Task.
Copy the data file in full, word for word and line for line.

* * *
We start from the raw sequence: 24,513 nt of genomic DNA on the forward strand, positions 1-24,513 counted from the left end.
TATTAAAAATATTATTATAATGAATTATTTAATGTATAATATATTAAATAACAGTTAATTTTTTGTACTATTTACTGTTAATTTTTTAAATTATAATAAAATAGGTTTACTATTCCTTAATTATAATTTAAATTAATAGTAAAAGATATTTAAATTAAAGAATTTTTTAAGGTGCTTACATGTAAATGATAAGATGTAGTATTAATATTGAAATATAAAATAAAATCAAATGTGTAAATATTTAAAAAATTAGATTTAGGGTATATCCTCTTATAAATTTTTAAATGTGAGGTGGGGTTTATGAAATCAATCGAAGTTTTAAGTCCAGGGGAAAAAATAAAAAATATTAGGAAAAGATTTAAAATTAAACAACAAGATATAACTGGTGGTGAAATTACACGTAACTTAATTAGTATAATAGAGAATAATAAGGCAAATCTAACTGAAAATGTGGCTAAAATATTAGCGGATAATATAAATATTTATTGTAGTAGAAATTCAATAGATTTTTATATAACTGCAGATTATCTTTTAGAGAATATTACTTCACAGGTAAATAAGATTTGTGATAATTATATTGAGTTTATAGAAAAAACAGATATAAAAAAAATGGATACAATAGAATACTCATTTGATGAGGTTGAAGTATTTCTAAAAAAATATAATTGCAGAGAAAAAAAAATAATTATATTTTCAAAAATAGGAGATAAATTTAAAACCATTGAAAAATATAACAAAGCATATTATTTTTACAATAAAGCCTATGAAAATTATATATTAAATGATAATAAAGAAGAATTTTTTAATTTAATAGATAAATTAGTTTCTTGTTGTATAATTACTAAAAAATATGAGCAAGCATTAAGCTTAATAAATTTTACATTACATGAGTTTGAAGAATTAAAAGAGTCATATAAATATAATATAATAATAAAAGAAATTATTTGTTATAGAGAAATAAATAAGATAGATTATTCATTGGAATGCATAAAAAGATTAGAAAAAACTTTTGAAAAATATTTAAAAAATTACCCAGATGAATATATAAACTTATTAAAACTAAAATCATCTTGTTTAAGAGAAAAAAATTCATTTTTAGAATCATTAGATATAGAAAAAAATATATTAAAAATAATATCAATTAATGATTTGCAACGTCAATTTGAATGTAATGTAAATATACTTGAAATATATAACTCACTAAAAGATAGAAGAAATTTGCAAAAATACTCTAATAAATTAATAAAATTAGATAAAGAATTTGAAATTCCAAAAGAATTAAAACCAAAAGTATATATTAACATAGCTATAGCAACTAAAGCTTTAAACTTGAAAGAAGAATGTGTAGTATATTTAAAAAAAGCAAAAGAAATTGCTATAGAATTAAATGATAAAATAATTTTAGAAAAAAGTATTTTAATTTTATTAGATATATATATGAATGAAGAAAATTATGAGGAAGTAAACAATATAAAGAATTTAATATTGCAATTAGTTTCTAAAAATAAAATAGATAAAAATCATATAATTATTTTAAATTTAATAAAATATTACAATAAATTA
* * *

We start from the raw sequence: 24,513 nt of genomic DNA on the forward strand, positions 1-24,513 counted from the left end.
TATTAAAAATATTATTATAATGAATTATTTAATGTATAATATATTAAATAACAGTTAATTTTTTGTACTATTTACTGTTAATTTTTTAAATTATAATAAAATAGGTTTACTATTCCTTAATTATAATTTAAATTAATAGTAAAAGATATTTAAATTAAAGAATTTTTTAAGGTGCTTACATGTAAATGATAAGATGTAGTATTAATATTGAAATATAAAATAAAATCAAATGTGTAAATATTTAAAAAATTAGATTTAGGGTATATCCTCTTATAAATTTTTAAATGTGAGGTGGGGTTTATGAAATCAATCGAAGTTTTAAGTCCAGGGGAAAAAATAAAAAATATTAGGAAAAGATTTAAAATTAAACAACAAGATATAACTGGTGGTGAAATTACACGTAACTTAATTAGTATAATAGAGAATAATAAGGCAAATCTAACTGAAAATGTGGCTAAAATATTAGCGGATAATATAAATATTTATTGTAGTAGAAATTCAATAGATTTTTATATAACTGCAGATTATCTTTTAGAGAATATTACTTCACAGGTAAATAAGATTTGTGATAATTATATTGAGTTTATAGAAAAAACAGATATAAAAAAAATGGATACAATAGAATACTCATTTGATGAGGTTGAAGTATTTCTAAAAAAATATAATTGCAGAGAAAAAAAAATAATTATATTTTCAAAAATAGGAGATAAATTTAAAACCATTGAAAAATATAACAAAGCATATTATTTTTACAATAAAGCCTATGAAAATTATATATTAAATGATAATAAAGAAGAATTTTTTAATTTAATAGATAAATTAGTTTCTTGTTGTATAATTACTAAAAAATATGAGCAAGCATTAAGCTTAATAAATTTTACATTACATGAGTTTGAAGAATTAAAAGAGTCATATAAATATAATATAATAATAAAAGAAATTATTTGTTATAGAGAAATAAATAAGATAGATTATTCATTGGAATGCATAAAAAGATTAGAAAAAACTTTTGAAAAATATTTAAAAAATTACCCAGATGAATATATAAACTTATTAAAACTAAAATCATCTTGTTTAAGAGAAAAAAATTCATTTTTAGAATCATTAGATATAGAAAAAAATATATTAAAAATAATATCAATTAATGATTTGCAACGTCAATTTGAATGTAATGTAAATATACTTGAAATATATAACTCACTAAAAGATAGAAGAAATTTGCAAAAATACTCTAATAAATTAATAAAATTAGATAAAGAATTTGAAATTCCAAAAGAATTAAAACCAAAAGTATATATTAACATAGCTATAGCAACTAAAGCTTTAAACTTGAAAGAAGAATGTGTAGTATATTTAAAAAAAGCAAAAGAAATTGCTATAGAATTAAATGATAAAATAATTTTAGAAAAAAGTATTTTAATTTTATTAGATATATATATGAATGAAGAAAATTATGAGGAAGTAAACAATATAAAGAATTTAATATTGCAATTAGTTTCTAAAAATAAAATAGATAAAAATCATATAATTATTTTAAATTTAATAAAATATTACAATAAATTA